Sunday, 13 January 2013

Digging in

Now however, the circumstances have changed, the drowsy years have ended. Being a Socialist no longer means kicking theoretically against a system which in practice you are fairly well satisfied with. This time our predicament is real. It is "the Philistines be upon thee, Samson". We have got to make our words take physical shape, or perish.
I spent the last few afternoons in the garden, the huerto, a small plot in the village that R bought when she bought the house. I don't know exactly how large it is, in so far as one can say "exactly" for a ragged piece of land, sat atop a large and irregular chunk of rock below what used to be the village prison.

Why the village ever had a prison, I am far from sure, even though it used to be a much larger village than it is, perhaps two hundred inhabitants at its peak, compared to barely more than a dozen today. But it did, and the crumbling half-walls that remain form part of a pattern of gradual but massive depopulation that has affected pretty much all of rural Aragón and Navarra. Depopulation, leaving behind shrunken villages inhabited largely by the elderly. The normal pattern, when there is poverty and all the work is elsewhere.

I don't know. 150 square metres, maybe: there would be more if we didn't have the winter's firewood stashed along one side. But most of the rest is usable, open to cultivation, and that 150 square metres is what I have been digging, raking and purging in the last week before we go back to work.

What will we do if (or when) we lose our work? Everybody seems to be asking themselves that question - everybody, that is, who has not already lost their job. Everyone is fearful and everyone is insecure. Our mortgage, at least, is paid off, but we cannot indefinitely live by selling books to schools with shrinking budgets and customers with shrinking wages. Where, that is, they still have jobs at all.

What would we do instead? Hard enough for Spaniards to answer that question, when there are no regular jobs to be found. Perhaps no easier for two ingleses in their forties who aren't going to get those regular jobs even if they existed.

Manuel Castells spoke to Paul Mason last year and said some things that made me think. Or rather, it wasn't so much the things he said that made me think, it was that there was no option but to think about them, because the crunch is coming. For Spain, for much of Europe, and for two little people whose problems don't add up to a hill of beans in the face of such a crisis.

What we are not going to see is the economic collapse per se because societies cannot work in a social vacuum. If the economic institutions don't work, if the financial institutions don't work, the power relations that exist in society change the financial system in ways favoured to the financial system and it doesn't collapse. People collapse, not the financial system.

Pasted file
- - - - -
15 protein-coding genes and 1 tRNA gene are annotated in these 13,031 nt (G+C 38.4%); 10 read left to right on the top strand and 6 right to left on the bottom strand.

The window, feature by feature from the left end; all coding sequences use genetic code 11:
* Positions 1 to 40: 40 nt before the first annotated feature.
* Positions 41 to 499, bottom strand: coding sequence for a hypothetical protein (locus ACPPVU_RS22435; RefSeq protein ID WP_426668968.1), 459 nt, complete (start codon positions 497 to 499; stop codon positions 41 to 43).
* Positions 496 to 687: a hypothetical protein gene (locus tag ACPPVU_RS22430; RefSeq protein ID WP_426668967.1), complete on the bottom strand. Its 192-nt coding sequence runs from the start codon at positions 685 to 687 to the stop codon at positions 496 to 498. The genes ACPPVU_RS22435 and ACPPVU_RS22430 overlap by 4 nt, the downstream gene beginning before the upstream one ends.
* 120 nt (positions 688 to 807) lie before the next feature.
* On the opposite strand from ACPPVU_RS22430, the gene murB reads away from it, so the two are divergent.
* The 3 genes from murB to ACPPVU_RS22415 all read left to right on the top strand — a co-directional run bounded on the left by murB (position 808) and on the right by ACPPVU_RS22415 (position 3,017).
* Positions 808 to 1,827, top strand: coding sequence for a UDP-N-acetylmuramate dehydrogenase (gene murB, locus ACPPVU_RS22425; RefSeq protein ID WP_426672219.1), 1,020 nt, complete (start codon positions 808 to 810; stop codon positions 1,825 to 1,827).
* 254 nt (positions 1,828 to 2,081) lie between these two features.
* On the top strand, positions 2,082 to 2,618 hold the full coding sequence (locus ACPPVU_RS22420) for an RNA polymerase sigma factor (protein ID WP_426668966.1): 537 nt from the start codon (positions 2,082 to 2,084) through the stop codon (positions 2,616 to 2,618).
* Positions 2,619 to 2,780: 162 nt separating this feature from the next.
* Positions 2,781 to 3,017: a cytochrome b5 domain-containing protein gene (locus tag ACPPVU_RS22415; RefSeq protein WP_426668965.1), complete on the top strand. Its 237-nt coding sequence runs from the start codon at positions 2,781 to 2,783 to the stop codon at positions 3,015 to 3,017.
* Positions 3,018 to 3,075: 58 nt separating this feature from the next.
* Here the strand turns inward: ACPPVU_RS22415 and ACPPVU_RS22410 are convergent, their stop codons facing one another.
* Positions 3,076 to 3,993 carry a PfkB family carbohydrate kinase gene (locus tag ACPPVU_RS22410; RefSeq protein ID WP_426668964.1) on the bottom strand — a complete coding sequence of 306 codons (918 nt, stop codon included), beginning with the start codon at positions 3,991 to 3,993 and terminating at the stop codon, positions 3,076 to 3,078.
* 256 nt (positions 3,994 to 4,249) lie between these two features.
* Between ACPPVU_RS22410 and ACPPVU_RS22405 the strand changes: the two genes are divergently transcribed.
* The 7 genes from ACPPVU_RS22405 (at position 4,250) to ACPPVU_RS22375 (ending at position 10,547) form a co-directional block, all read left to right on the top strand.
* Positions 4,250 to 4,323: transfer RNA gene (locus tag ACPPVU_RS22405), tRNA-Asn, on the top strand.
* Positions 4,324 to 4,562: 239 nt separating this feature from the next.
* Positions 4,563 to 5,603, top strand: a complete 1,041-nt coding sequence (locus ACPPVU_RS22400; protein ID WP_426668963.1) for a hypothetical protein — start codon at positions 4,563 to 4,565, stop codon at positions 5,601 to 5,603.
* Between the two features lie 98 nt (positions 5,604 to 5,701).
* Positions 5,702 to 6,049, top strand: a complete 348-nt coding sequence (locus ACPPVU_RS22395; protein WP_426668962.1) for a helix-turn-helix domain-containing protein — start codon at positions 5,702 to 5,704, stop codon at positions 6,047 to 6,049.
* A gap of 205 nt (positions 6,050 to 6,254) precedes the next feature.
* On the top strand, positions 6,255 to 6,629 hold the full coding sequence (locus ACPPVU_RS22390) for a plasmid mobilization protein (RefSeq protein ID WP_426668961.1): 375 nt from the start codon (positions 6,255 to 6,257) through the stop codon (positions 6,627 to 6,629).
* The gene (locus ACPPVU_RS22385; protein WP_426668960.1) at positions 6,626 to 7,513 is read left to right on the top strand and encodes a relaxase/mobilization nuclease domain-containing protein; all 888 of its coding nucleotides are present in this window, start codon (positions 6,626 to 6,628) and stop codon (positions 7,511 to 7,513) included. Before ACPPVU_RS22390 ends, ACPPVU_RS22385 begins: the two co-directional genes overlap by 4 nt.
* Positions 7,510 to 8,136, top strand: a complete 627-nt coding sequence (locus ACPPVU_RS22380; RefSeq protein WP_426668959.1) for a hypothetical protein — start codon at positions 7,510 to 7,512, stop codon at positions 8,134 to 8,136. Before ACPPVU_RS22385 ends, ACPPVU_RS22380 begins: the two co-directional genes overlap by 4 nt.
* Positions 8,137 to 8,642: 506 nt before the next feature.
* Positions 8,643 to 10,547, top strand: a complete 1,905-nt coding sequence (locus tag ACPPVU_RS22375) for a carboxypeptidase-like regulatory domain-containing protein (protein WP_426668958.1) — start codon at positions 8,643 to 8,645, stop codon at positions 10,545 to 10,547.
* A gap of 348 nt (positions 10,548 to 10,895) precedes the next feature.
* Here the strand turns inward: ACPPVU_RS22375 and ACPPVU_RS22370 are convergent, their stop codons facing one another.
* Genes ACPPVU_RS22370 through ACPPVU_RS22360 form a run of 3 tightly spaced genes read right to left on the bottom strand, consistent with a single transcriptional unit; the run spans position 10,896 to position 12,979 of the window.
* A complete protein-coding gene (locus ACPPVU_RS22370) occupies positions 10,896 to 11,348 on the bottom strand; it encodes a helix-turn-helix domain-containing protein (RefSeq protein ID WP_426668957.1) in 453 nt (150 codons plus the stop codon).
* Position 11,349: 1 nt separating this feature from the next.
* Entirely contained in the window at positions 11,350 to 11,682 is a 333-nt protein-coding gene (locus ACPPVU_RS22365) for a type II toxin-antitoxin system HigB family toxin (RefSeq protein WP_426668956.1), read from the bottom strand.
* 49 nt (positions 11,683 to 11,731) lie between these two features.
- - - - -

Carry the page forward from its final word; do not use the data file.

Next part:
"The notion is the banks are going to be alright, we are not going to be alright. So there is a cultural change. A big one. Total distrust in the institutions of finance and politics.

Some people start already living differently as they can - some because they want alternative ways of life, others because they don't have any other choice.

What I refer to is about the observation of one of my latest studies on people who have decided not to wait for the revolution - to start living differently - meaning the expansion of what I call in a technical term 'non-capitalist practices'.

They are economic practices but they don't have a for-profit motivation - such as barter networks; such as social currencies; co-operatives; self-management; agricultural networks; helping each other simply in terms of wanting to be together; networks of providing services for free to others in the expectation that someone will also provide to you. All this exists and it's expanding throughout the world.
Maybe. But how does one get involved? I have thought about it. I have had to. My comparative advantage, where I am, is that I am English. What I have to offer is the English language. I can sell it, as conversation, where people have the money to pay for it. Where they do not, I can sell it for services, or time, or food. I come round for English conversation - in return you make me lunch. I help you with your English grammar - in return you help sort out my computer. I speak English with you for an hour - in return I bank an hour of your time for when I need it.

All this is fine in theory, though less convenient than cash, especially as your bills still need to be paid in cash rather than services. It's also more convenient if you live in the city, where there are many more people who you can engage in alternative exchange, where they can be reached without the costs in cash and time of a trip by car.

What can be done living in the countryside? Castells speaks of "agricultural networks" but a vegetable garden one-fifth the size of a penalty area is not going to produce a surplus. But it will produce a lot of vegetables. More, if we are at home, rather than working, as we now do, on the road more than half the year, and hence we have time to cultivate it properly.

That is what happened during the great Russian economic catastrophe of the Nineties, though it went unnoticed by foreign correspondents who were only interested in branches of McDonald's opening in Moscow. Back went people, unemployed as they were, or unpaid even when they were not unemployed. Back they went to their villages and their vegetable plots.

The circumstances have changed, the drowsy years are ended. Back people go. From the whims of the financial markets to the whims of soil, seed and weather. Back they go. Maybe the "physical shape" our words will have to take is the shape of carrots, leeks, potatoes. Maybe we will have to get used to digging. Maybe many people will.

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